--- A M Y H O L M A N
I learned to draw perspective from my brother: a dot as tunnel, from which two lines spread out like rays, a road, and yellow passing lines go thin to thick, cars whishing back. John was to be an architect, I, an actress. Precision versus drama? What’s wrong with this picture: waiting for the F train to light and fill this tunnel, unlink us for downtown and Brooklyn, I stop talking to listen. Everything, he’s drawn to scale–staircase, denouement–at an angle where he is familiar, while we, two stories down, are out of earshot, eyecatch, whiff, touch, kiss of any who seek us, love us, draw conclusions. He misses his stop, talking, and we are underwater, riding fast, yet without its truth– currents like ankle bracelets, swallows of ocean. It’s the long fins of the humpback that keep him cool, so he’ll pass without trouble the halves of the earth, before returning home. My brother’s in my borough and we wait for the F to take him back. No one who knows us can see us and we can see we don’t know us. But, I ask myself, what’s wrong with a picture? I draw perspective from my brother and myself, spread out like rays, a road, wishing back and forth.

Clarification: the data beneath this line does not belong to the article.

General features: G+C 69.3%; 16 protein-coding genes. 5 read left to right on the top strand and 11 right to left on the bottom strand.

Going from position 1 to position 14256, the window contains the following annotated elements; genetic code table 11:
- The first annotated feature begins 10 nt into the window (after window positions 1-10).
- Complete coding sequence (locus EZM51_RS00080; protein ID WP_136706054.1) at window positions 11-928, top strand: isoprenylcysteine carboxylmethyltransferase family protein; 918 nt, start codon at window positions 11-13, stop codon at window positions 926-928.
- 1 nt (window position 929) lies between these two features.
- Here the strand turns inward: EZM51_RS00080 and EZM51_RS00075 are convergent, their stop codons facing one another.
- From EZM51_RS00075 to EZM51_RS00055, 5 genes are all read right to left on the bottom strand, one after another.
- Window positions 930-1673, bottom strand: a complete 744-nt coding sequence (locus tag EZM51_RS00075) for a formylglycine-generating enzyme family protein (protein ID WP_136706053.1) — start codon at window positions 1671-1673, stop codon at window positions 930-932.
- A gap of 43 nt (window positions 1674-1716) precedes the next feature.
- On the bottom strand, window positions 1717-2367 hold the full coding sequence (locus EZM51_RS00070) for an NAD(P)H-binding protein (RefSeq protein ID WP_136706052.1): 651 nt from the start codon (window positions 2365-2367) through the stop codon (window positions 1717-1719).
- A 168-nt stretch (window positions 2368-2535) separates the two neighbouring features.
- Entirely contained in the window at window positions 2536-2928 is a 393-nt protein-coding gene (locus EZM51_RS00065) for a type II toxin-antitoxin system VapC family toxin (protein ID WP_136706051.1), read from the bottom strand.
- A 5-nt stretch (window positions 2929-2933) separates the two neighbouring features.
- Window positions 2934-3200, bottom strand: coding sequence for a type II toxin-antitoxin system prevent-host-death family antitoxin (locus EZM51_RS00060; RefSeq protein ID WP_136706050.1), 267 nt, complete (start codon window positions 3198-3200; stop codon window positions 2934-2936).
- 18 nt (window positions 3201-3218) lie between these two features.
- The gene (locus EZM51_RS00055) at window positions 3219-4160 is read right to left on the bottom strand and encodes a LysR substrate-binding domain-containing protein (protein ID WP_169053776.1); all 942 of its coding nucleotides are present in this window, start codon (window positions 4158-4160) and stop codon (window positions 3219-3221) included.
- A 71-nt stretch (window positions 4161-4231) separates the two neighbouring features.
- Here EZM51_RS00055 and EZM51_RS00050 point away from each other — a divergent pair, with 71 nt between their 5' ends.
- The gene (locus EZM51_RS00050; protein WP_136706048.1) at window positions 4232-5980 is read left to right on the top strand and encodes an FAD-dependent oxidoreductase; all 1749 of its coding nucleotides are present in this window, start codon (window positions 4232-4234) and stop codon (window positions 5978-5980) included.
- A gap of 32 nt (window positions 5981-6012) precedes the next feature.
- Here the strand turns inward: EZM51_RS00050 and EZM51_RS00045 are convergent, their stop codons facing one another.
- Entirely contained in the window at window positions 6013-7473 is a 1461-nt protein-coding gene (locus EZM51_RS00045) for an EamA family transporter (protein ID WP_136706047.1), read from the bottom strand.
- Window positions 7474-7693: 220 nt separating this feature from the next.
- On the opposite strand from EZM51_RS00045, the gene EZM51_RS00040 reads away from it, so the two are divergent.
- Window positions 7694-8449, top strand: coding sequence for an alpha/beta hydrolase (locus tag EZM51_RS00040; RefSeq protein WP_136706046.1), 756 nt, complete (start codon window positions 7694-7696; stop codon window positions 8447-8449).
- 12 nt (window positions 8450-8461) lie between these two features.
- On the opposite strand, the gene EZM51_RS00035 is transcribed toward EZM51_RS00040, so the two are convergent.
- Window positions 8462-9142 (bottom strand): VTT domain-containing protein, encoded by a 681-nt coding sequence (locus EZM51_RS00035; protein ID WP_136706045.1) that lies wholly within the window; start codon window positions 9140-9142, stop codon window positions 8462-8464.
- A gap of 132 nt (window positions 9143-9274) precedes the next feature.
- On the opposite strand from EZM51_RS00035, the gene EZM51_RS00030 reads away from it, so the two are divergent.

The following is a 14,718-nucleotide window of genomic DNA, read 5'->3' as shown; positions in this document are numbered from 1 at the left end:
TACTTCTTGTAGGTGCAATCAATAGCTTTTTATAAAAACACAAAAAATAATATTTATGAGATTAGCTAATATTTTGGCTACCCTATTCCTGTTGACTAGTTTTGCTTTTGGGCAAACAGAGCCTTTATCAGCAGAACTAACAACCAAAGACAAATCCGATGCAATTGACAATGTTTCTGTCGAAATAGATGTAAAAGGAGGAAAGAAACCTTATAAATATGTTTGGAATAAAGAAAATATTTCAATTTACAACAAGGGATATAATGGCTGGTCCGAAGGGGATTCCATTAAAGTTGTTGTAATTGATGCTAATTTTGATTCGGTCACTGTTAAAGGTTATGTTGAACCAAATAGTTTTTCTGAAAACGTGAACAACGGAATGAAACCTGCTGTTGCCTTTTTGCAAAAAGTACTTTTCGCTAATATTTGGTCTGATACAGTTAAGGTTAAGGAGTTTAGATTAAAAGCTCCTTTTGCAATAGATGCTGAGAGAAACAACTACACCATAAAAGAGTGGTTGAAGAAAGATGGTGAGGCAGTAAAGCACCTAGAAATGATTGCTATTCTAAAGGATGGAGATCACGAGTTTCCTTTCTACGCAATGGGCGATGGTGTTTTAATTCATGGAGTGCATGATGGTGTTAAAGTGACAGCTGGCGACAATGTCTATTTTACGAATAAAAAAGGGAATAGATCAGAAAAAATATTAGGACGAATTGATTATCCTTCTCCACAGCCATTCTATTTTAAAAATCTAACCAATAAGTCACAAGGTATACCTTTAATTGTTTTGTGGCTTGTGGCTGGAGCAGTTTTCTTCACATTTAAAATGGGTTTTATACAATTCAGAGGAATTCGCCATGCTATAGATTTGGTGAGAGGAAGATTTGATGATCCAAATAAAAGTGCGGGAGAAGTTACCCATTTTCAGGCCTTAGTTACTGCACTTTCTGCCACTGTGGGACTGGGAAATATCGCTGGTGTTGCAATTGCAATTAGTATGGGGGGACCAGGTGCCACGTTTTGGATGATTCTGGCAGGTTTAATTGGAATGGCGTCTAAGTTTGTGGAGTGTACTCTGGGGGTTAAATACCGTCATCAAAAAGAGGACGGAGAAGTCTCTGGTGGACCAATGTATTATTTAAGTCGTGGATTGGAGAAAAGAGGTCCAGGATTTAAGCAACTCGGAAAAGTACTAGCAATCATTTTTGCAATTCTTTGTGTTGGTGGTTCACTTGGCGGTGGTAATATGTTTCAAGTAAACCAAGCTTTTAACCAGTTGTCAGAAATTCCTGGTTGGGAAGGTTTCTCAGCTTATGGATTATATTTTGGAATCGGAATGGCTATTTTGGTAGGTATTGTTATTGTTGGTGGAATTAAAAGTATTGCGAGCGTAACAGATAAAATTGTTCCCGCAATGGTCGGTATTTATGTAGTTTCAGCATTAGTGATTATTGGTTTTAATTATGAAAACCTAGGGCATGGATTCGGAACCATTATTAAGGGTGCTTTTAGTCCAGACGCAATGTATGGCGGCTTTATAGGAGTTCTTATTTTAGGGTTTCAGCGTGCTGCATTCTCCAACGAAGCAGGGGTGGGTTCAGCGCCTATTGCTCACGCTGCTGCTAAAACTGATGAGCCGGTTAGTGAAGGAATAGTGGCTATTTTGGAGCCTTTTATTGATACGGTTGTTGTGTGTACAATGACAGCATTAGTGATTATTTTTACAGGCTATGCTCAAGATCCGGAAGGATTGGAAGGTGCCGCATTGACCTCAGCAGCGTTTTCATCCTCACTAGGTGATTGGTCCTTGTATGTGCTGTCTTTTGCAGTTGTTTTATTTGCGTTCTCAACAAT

© crossconnect, inc 1995-2003
published in association with the |
university of pennsylvania's kelly writers house |